Brain implants help many paralyzed people move again — but … – Genetic Literacy Project

Academic teams across the nation are working on projects aimed at restoring function to those with disabilities or degenerative diseases. Scientists are working to map the visual center of the brain so points of light can be projected in the mind’s eye to help the blind see shapes and letters. Other teams are working on translating neural electricity into speech, cursor control, handwriting and typing applications.
Several companies, including Neuralink, are working on fully implantable devices. Paradromics, a start-up in Austin, Texas, is developing a device that sits inside the skull. Another company, Synchron, based in New York City, is taking a different approach, making an incision in the chest and pushing a tube-shaped device into an artery close to the brain. This avoids the dangers of brain surgery, but the signal it captures from the brain is considerably weaker, according to Tom Oxley, chief executive of Synchron.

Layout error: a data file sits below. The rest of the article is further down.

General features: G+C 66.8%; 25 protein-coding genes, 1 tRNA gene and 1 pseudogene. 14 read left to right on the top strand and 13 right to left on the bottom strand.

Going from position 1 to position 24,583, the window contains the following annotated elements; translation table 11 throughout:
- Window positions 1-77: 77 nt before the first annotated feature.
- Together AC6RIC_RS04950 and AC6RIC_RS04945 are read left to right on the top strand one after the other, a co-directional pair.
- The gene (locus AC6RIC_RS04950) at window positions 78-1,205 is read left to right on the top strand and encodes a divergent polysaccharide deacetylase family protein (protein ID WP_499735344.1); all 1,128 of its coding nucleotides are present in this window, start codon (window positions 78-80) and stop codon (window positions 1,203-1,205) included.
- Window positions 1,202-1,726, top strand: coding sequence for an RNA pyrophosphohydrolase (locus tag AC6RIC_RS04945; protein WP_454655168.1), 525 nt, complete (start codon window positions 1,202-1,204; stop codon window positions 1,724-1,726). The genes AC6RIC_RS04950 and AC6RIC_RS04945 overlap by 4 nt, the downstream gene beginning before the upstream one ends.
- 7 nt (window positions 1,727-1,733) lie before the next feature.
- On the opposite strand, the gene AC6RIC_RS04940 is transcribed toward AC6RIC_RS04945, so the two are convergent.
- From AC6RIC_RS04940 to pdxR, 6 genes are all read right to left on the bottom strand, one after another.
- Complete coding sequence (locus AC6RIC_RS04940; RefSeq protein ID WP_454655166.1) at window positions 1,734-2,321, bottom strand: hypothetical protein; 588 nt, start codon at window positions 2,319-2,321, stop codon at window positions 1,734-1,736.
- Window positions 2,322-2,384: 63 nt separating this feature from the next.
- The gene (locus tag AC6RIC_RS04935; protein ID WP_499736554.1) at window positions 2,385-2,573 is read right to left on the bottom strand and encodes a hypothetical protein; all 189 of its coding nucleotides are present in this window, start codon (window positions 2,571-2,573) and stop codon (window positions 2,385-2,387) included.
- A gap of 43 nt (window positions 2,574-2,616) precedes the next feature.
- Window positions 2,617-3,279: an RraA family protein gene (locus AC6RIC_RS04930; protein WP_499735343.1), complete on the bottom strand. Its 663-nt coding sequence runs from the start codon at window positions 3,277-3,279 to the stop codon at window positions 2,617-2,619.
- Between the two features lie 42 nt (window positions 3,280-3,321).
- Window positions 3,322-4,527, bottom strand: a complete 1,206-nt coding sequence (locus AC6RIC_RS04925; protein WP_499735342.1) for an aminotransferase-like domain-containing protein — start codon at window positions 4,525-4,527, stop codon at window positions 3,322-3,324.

Despite all the promise in the field, scientists say this technology has very little to offer to the typical consumer, as it is merely approaching the speed and precision of able-bodied control.
That seems as if it’s about to change, Dr. Ajiboye said. He compared to the field to the computer industry in 1980 when it was on track for a revolution.
“I firmly believe that we’re at the same initial ramp curve in terms of understanding brain mechanisms,” he said.
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